We’re Zaid Jilani, Lee Fang and Dan Froomkin. We cover politics for The Intercept, a digital news organization dedicated to producing fearless, adversarial journalism. We believe in bringing transparency and accountability to powerful governmental institutions.

Earlier this year, Lee Fang was the first reporter to ask Hillary Clinton to release the Goldman Sachs transcripts. Recently you may have seen our exclusive reporting on the DNC leaks and Hillary Clinton's candid remarks to a group of donors. On Tuesday night, we went beyond fact-checking to add some much-needed context to the VP debate.

We’re here to talk about this unpredictable election cycle and our coverage of powerful institutions. Ask us anything.

Proof: https://twitter.com/theintercept/status/783034394680422400

EDIT: Thanks for joining us! If you have any other questions, feel free to ask us on Twitter (@ZaidJilani, @lhfang, @Froomkin). If you want to reach out to any of us securely, our email addresses and PGP keys are on our staff website: https://theintercept.com/staff/

Comments: 174 • Responses: 8  • Date: 

Akaida12 karma

What do you think is the most under covered story of the election? Whether it's a particular issue, or just some dynamic that's not being talked about enough.

terran121242 karma

The fate of the human race on earth is imperiled thanks to global warming. Most political actors in America -- the Democratic and Republican and Libertarian presidential candidates for instance -- either refuse to acknowledge this or have not presented policy plans that would even begin to address the totality of the issue.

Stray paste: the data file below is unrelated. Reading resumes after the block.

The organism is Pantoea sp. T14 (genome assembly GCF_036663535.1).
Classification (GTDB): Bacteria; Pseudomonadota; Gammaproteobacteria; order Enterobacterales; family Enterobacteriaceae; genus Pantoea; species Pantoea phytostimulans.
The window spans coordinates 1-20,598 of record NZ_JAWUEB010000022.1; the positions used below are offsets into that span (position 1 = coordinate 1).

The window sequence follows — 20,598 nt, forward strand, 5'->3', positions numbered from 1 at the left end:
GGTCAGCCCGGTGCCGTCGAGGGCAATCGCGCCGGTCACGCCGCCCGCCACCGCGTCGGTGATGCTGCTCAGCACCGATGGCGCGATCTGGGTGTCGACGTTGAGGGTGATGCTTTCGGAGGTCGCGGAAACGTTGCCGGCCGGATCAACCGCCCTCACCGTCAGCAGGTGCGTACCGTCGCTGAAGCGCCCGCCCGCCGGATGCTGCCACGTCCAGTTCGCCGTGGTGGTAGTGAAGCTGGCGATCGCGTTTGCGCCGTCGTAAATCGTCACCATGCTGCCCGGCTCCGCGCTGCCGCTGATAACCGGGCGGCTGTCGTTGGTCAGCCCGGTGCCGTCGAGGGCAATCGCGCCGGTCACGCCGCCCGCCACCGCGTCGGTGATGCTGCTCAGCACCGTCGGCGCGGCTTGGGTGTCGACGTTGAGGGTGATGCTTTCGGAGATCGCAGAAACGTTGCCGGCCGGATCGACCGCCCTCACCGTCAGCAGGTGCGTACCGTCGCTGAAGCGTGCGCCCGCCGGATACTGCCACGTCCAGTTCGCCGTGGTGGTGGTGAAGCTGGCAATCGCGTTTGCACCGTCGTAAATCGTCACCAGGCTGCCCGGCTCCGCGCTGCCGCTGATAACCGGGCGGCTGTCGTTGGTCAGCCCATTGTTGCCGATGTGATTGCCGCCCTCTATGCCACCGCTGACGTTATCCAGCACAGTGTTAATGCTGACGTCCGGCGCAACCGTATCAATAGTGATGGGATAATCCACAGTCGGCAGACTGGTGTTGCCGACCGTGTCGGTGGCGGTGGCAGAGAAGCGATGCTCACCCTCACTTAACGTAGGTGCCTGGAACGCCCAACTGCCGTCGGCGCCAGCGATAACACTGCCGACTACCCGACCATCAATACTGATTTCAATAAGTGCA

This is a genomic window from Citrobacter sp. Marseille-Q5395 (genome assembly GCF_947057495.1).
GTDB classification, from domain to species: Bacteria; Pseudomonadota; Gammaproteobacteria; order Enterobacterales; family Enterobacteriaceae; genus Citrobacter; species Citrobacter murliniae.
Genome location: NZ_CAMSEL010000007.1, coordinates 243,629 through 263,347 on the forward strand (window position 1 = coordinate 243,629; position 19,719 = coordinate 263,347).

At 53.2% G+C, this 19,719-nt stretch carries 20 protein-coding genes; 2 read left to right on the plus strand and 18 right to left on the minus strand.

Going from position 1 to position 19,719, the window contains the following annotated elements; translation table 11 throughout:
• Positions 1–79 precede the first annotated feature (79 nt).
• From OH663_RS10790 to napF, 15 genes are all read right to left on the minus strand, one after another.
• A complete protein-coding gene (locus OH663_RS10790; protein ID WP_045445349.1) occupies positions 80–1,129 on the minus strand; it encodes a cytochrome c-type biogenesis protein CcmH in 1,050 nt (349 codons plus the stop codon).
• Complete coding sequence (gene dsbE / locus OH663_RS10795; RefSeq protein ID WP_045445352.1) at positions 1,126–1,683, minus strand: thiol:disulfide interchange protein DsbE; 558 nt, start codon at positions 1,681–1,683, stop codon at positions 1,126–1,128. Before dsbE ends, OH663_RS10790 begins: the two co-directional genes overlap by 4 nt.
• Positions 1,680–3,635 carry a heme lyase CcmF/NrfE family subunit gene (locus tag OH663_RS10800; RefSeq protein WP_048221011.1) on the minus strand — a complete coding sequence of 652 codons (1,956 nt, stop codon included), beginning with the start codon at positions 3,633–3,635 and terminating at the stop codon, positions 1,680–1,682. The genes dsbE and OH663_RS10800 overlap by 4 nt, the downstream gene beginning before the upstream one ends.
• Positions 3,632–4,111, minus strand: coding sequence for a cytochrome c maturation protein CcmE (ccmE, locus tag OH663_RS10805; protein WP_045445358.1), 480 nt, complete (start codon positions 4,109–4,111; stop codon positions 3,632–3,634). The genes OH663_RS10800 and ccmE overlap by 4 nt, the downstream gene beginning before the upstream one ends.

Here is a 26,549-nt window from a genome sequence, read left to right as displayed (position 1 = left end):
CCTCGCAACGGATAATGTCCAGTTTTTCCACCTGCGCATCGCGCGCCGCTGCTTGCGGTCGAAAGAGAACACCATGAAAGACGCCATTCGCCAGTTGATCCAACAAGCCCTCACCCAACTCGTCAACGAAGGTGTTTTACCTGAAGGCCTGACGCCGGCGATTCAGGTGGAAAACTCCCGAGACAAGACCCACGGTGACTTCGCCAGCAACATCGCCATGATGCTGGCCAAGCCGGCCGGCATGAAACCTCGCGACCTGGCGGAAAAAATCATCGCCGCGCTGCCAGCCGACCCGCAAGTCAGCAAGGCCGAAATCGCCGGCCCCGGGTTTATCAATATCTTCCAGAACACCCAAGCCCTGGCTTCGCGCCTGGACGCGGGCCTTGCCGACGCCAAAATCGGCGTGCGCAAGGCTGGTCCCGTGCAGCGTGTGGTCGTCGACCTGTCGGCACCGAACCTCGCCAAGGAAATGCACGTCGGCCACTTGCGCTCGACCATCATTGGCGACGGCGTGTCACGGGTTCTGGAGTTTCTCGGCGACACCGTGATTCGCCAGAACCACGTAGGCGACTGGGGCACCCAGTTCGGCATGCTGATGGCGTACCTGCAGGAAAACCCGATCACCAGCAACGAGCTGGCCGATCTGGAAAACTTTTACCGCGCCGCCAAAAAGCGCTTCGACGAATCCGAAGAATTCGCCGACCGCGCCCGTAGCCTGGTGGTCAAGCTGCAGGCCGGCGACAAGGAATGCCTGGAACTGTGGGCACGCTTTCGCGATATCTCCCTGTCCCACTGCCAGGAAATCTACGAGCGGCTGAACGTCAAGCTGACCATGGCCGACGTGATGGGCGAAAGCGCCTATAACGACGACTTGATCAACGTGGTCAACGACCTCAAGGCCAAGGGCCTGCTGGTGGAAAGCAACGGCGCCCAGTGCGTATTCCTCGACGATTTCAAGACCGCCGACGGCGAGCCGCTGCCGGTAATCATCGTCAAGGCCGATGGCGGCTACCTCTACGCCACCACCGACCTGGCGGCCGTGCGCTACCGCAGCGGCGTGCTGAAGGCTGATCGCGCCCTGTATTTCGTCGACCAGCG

We've seen all sorts of topics covered breathlessly in the news, from beauty pageants to pnuemonia, but the fate of human beings themselves is getting next to no coverage.

svszo18 karma

How do you balance being investigative / adversarial in your every day work without being overwhelmed with despair when you think about the world / politics / international affairs?

terran121214 karma

Early in 2011 I met someone who was a Syrian journalist who fled to the U.S. to seek asylum because the government there came after him. He described, at length, extreme brutality and people risking their lives to tell the truth. In one town, they used to hide USB dongles with information on a donkey and send it to the next town just to spread information (they called it the "wifi donkey," I think). I asked him how people could keep doing it despite being massacred and he told me, "After six months, there is no fear."

These people risk their lives day in and day out to try to tell the truth about what is happening over there, so who am I to complain if I am sometimes threatened in terms of my reputation or career by powerful people? I do risk a bit doing this type of work but it could be much worse. I think everyone in our field who is not willing to be adversarial with powerful people should remember that.

JustaBunchofNopes7 karma

What exactly is Zaid's Twitter profile picture?

terran121222 karma

In 2014, Hong Kong saw widespread protests led by a pro-democracy youth movement. What really surprised me was how young the movement was, many of its leaders were teenagers. What you see in my picture is one of the symbols they used.

Notice the creature, who is Totoro of anime fame, is holding a yellow umbrella. Umbrellas became an iconic part of this protest -- with thousands of umbrellas marching down the streets demanding more meaningful voting rights in Hong Kong.